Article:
On her new album Songs for Bright Street, New York-based singer/songwriter Amy Speace demonstrates why she’s quickly become one of her adopted hometown’s most celebrated emerging artists. Possessing a commanding voice, a distinctive melodic sensibility and an uncanny knack for nailing complex emotions in song, Speace makes music that’s both illuminating and effortlessly accessible. From the rustic rush of "Step Out of the Shade" to the bittersweet lilt of "Water Landing" to the gentle acoustic intimacy of "Two," Songs for Bright Street’s 12 original compositions (plus a slyly countrified reading of the Blondie classic "Dreaming") showcase Speace’s unique gifts, offering catchy Americana with indelible hooks, sharply observed lyrics and a gritty urban edge. Among those impressed by her sassy songcraft is legendary folk-pop songstress Judy Collins, who chose Songs for Bright Street to release on her new Wildflower label. Amy Speace has already won a loyal grass-roots fan base, thanks in large part to live performances that merge warmth, humor and emotional immediacy, and to a tireless touring schedule that’s already taken her across the United States. She’s also won considerable critical acclaim, with The Village Voice observing that Speace is "taking her Americana away from twangy contemplation toward tangy confrontation" and noting that she’s "not another of those breathy would-be child poets, but a real singing writer of songs." Time Out New York stated, "Amy Speace plays sweet, twangy folk music with a clear voice and an innocent vulnerability," while The Nashville Scene noted that she "balances wry humor with open-hearted honesty." And renowned Nashville critic Robert K. Oermann, writing in Music Row, dubbed her a "new star." Listen at Last.fm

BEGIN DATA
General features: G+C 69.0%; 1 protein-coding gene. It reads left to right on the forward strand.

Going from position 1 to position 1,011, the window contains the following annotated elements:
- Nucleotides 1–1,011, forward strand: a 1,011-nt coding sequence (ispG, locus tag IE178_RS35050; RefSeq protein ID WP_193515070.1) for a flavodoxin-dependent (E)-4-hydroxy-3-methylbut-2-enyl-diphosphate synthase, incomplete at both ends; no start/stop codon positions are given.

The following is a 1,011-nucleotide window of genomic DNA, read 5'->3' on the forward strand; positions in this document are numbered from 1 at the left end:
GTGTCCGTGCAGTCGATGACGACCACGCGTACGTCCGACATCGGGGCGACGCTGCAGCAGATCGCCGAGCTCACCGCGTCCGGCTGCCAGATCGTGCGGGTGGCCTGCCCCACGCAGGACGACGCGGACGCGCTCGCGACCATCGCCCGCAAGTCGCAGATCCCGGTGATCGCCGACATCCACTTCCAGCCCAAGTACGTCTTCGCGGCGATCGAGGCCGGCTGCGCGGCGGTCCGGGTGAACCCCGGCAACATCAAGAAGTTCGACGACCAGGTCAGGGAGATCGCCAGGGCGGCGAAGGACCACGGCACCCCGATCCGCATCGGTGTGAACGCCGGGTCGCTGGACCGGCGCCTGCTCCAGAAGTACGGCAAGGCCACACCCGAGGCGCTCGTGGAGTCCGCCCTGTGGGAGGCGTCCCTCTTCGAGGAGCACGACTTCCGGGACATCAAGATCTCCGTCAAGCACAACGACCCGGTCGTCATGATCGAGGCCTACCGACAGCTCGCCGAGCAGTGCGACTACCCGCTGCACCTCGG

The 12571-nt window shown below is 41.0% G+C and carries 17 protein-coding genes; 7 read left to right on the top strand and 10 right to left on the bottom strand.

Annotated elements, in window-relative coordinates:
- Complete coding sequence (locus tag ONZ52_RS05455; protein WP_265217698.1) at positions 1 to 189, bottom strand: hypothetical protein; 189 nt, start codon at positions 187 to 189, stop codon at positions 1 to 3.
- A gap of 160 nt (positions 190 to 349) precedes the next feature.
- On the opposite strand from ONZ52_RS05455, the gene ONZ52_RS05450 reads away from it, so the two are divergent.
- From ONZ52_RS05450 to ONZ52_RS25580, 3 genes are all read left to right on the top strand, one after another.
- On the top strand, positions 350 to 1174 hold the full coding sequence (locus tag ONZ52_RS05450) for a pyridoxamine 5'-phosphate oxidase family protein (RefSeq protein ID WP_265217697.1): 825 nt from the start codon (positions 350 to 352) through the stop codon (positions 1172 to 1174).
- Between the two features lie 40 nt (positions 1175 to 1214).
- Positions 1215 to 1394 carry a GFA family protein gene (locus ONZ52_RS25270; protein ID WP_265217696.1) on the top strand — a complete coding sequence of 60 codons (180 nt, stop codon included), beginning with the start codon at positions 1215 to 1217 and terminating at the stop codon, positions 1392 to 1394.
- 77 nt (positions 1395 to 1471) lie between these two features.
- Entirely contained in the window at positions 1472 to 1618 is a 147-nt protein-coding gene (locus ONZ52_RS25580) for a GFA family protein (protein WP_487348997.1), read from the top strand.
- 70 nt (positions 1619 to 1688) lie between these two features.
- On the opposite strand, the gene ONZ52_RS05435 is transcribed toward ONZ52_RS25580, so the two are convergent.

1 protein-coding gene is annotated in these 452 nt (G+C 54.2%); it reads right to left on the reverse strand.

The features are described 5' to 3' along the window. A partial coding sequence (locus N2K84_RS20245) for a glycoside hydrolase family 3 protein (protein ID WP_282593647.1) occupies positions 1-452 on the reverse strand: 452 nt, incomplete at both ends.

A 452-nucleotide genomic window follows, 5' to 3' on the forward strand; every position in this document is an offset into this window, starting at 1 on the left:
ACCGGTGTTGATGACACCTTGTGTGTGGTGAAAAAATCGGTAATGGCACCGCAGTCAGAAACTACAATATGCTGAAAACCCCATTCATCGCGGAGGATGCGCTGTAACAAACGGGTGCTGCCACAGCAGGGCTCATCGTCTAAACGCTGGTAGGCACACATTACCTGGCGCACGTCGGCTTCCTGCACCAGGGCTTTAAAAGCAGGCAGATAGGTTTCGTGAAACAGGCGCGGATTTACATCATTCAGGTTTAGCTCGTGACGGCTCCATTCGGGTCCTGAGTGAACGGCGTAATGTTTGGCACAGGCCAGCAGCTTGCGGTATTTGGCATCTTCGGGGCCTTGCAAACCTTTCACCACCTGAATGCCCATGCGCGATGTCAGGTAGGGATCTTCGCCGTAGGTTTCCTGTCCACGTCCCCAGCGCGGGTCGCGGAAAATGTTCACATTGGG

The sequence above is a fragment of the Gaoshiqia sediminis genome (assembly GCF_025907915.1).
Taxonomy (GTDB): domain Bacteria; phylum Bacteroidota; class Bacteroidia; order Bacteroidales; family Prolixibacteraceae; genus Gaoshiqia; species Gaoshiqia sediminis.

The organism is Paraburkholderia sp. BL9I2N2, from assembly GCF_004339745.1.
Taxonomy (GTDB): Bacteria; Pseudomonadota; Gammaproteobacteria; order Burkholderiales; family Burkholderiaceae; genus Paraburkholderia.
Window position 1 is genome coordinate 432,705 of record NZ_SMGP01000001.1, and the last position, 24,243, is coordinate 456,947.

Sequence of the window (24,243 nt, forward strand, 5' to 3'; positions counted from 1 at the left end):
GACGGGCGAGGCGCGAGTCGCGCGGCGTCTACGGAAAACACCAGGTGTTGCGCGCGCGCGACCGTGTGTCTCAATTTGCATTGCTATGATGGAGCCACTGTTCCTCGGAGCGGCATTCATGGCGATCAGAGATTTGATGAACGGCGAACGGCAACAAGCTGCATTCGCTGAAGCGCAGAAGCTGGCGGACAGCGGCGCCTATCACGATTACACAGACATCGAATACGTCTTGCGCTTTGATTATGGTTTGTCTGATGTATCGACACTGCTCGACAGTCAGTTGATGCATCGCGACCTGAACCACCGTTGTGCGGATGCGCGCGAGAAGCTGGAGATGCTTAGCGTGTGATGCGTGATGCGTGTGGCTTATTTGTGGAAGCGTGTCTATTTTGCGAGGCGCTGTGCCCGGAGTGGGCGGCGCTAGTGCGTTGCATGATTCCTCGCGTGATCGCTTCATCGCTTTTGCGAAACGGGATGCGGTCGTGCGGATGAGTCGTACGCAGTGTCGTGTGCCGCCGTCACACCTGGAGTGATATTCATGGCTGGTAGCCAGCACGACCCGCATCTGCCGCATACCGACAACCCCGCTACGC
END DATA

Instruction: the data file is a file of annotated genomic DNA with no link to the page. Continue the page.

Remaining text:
I was born in Baltimore at the tail end of the hippie-dippie-love-fest decade to two very solid, faith-based people who had nothing to do with love-ins and be-ins and were probably in church the weekend Woodstock swept the country. My Dad grew up on a really small farm in a really small house with an outhouse, three brothers, a sister, a few dogs and cows and things that a farm would have, and one very solid, very Baptist widowed mother. I think my Dad looks like a movie star in his old black & whites: a football star, Eagle Scout, Bible memorizer. My mother was born in Baltimore and was very much a city girl. A catholic, plaid skirt-wearing, Catholic Girls’ school goin’ city girl. Her dad was a sailor who died in the ocean when she was a girl and her mom was a Boston transplant who never lost her accent, even up until she was 103, lying in her bed in my parents’ home in rural Maryland, whispering to the stars of her long lost love. I was born in Baltimore. My sister and my brothers were born there, too, so I guess we’re from there, but we moved around enough that I felt a bit restless. Minneapolis, Williamsport, Pennsylvania. My feet never rooted anywhere. Part of me thinks of myself as being “from” New York City cause I’ve lived in and around Manhattan longer than I’ve lived anywhere else in my life and I started writing and playing music here. Home is perhaps where you choose to land.
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